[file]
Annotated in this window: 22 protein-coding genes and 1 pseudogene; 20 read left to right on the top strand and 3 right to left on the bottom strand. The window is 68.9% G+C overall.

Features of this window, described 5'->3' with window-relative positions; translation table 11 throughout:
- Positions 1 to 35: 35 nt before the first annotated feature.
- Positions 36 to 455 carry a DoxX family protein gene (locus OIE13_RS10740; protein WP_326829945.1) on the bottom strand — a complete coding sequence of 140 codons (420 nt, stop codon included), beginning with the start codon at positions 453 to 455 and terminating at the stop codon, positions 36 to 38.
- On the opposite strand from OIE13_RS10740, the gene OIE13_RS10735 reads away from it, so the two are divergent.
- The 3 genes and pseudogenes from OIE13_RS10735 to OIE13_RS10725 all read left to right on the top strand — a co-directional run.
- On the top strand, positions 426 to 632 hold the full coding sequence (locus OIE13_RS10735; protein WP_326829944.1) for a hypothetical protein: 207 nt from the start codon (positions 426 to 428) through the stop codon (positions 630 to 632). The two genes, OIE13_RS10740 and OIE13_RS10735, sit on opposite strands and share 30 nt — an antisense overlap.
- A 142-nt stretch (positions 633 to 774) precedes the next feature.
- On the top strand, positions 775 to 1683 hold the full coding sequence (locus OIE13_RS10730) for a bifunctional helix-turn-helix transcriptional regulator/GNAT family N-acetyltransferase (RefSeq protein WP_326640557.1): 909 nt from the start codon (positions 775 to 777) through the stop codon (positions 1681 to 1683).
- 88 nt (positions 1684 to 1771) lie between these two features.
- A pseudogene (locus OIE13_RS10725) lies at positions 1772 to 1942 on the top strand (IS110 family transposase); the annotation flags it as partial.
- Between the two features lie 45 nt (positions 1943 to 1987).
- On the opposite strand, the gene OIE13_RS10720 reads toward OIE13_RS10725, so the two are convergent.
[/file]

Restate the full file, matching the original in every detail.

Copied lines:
Annotated in this window: 22 protein-coding genes and 1 pseudogene; 20 read left to right on the top strand and 3 right to left on the bottom strand. The window is 68.9% G+C overall.

Features of this window, described 5'->3' with window-relative positions; translation table 11 throughout:
- Positions 1 to 35: 35 nt before the first annotated feature.
- Positions 36 to 455 carry a DoxX family protein gene (locus OIE13_RS10740; protein WP_326829945.1) on the bottom strand — a complete coding sequence of 140 codons (420 nt, stop codon included), beginning with the start codon at positions 453 to 455 and terminating at the stop codon, positions 36 to 38.
- On the opposite strand from OIE13_RS10740, the gene OIE13_RS10735 reads away from it, so the two are divergent.
- The 3 genes and pseudogenes from OIE13_RS10735 to OIE13_RS10725 all read left to right on the top strand — a co-directional run.
- On the top strand, positions 426 to 632 hold the full coding sequence (locus OIE13_RS10735; protein WP_326829944.1) for a hypothetical protein: 207 nt from the start codon (positions 426 to 428) through the stop codon (positions 630 to 632). The two genes, OIE13_RS10740 and OIE13_RS10735, sit on opposite strands and share 30 nt — an antisense overlap.
- A 142-nt stretch (positions 633 to 774) precedes the next feature.
- On the top strand, positions 775 to 1683 hold the full coding sequence (locus OIE13_RS10730) for a bifunctional helix-turn-helix transcriptional regulator/GNAT family N-acetyltransferase (RefSeq protein WP_326640557.1): 909 nt from the start codon (positions 775 to 777) through the stop codon (positions 1681 to 1683).
- 88 nt (positions 1684 to 1771) lie between these two features.
- A pseudogene (locus OIE13_RS10725) lies at positions 1772 to 1942 on the top strand (IS110 family transposase); the annotation flags it as partial.
- Between the two features lie 45 nt (positions 1943 to 1987).
- On the opposite strand, the gene OIE13_RS10720 reads toward OIE13_RS10725, so the two are convergent.